As a coach, part of my success with my clients is helping them by acting as an accountability partner, sometimes a cheerleader, and sometimes a source of motivation when things get tough. Whether working with a coach or setting up regular check-ins with a colleague or friend, having an accountability partner incredibly increases your chance of success. None of us make it alone. We thrive together, collective energies and ideas feeding the fires of creativity and inspiration. If you have a huge ambition, I highly recommend working with a coach, mentor, or accountability partner to help you stay the course and push you along when you need support and motivation.
So what do you do when shift happens? Maybe you have a solid plan, but LIFE gets in the way. You know, like a global pandemic shutting you down?
Sometimes you have to shift mid-plan. That’s ok. Sometimes you have to throw the plan out altogether and start from scratch. That's ok. And then sometimes the Vision suddenly changes.
Here is a simple but powerful exercise I have my coaching clients do on a weekly and quarterly basis.
Look at the week/quarter that just passed. Ask yourself:
What do I need more of?
What do I need to get rid of?
What do I need to change?
You can apply these questions to personal and professional goals alike.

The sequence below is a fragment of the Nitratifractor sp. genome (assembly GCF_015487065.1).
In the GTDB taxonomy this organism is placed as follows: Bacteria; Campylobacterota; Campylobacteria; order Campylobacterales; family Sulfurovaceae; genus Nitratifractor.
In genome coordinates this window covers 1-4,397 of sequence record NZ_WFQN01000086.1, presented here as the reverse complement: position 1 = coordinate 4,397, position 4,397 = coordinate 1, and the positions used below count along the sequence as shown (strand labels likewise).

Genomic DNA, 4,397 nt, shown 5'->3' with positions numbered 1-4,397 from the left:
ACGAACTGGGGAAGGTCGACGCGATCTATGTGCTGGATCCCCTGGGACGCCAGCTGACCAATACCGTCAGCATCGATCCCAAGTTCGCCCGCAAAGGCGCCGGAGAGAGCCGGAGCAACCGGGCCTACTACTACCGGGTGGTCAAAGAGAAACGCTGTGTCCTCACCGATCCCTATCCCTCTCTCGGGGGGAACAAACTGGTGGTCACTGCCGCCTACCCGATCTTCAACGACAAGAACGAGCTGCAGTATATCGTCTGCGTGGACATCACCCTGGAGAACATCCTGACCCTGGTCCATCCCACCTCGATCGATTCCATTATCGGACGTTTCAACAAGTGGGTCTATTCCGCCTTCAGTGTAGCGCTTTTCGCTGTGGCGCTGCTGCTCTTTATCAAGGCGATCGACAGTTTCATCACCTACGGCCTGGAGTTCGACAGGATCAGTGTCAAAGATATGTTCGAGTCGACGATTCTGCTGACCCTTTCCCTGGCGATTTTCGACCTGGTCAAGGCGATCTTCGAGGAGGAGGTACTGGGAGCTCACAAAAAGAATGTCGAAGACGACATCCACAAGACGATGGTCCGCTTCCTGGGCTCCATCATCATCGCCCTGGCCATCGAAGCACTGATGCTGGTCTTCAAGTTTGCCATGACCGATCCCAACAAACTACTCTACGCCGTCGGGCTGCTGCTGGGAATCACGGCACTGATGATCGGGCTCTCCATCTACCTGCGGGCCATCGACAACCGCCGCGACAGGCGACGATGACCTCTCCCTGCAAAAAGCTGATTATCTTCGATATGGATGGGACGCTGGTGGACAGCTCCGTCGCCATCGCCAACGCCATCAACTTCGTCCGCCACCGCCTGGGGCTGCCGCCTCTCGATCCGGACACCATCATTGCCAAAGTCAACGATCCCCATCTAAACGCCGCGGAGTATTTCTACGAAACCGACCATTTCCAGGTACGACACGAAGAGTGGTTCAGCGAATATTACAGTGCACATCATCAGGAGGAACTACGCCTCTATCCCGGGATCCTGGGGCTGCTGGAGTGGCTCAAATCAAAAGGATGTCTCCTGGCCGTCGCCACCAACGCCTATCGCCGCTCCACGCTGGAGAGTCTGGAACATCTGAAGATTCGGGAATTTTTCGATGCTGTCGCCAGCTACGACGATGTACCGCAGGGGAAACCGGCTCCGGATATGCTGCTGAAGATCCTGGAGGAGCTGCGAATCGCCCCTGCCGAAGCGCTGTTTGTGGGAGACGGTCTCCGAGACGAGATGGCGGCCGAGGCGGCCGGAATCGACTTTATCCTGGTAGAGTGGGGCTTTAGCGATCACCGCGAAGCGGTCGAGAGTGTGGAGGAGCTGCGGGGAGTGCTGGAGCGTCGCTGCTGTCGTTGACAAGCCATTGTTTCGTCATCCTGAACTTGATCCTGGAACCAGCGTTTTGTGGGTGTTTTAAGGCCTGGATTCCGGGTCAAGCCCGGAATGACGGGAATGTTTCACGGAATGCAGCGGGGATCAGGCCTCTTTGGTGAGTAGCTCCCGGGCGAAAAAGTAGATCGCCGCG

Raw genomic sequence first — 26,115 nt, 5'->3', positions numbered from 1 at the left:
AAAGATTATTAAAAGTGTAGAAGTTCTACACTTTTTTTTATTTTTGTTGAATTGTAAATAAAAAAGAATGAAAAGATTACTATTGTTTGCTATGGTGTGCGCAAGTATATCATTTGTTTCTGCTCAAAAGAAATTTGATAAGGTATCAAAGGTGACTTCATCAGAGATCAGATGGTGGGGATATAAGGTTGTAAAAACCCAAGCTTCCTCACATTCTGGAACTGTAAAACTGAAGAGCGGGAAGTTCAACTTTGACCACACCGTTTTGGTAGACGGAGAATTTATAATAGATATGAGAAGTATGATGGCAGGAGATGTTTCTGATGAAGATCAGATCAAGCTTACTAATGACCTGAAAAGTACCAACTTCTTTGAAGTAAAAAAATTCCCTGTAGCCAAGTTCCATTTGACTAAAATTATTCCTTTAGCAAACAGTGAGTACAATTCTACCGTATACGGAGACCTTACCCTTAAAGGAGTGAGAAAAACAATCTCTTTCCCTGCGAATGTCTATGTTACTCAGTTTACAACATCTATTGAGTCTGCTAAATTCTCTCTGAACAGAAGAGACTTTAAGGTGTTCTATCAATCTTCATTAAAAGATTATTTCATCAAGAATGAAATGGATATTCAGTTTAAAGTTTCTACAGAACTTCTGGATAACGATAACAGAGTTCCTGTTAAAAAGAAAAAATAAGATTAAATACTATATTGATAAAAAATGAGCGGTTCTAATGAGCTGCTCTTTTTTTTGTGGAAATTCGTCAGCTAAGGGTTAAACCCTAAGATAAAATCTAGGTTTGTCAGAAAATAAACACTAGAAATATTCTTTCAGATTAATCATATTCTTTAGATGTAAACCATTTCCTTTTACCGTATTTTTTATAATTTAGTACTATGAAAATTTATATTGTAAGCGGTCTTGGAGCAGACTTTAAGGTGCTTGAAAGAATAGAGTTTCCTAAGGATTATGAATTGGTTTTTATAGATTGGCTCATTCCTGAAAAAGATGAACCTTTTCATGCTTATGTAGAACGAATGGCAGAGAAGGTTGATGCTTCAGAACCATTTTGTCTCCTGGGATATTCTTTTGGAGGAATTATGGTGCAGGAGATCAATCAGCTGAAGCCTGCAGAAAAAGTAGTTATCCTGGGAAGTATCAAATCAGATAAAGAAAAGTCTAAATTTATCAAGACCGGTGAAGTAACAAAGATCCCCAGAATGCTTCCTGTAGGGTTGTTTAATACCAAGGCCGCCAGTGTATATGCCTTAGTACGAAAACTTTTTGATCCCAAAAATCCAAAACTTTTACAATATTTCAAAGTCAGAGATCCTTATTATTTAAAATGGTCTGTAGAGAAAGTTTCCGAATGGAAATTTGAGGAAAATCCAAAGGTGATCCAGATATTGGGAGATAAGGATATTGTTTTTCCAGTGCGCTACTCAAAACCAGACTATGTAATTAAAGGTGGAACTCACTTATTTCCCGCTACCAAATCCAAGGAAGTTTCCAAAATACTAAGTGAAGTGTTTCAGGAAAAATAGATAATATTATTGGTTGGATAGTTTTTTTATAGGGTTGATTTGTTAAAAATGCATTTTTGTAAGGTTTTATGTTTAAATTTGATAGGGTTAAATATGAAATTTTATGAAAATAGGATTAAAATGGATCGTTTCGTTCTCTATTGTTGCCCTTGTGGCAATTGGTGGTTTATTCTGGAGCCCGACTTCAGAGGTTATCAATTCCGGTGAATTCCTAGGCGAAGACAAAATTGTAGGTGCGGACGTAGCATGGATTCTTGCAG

The answers to these questions will help you in planning for that next week, next quarter. Those responses need to be honest. The action plan to follow should be simple – not necessarily easy – simple/doable.
The more you make tiny recalibrations, like a dancer balancing on her toes, small shifts to keep you on track to achieving your goal, the more likely you are to accomplish what you set out to.
Doing this exercise honestly and consistently will help you understand what is working about your plan and what is not. Taking swift action accordingly will help you continue to move forward. Consistency is key.
You can achieve your vision, no matter how difficult it may seem. You can turn roadblocks into runways to success. It just takes focus, consistency, a solid plan, persistence, and collaboration, whether with a team, a coach, or an accountability partner. None of us succeed alone. But all of us can succeed!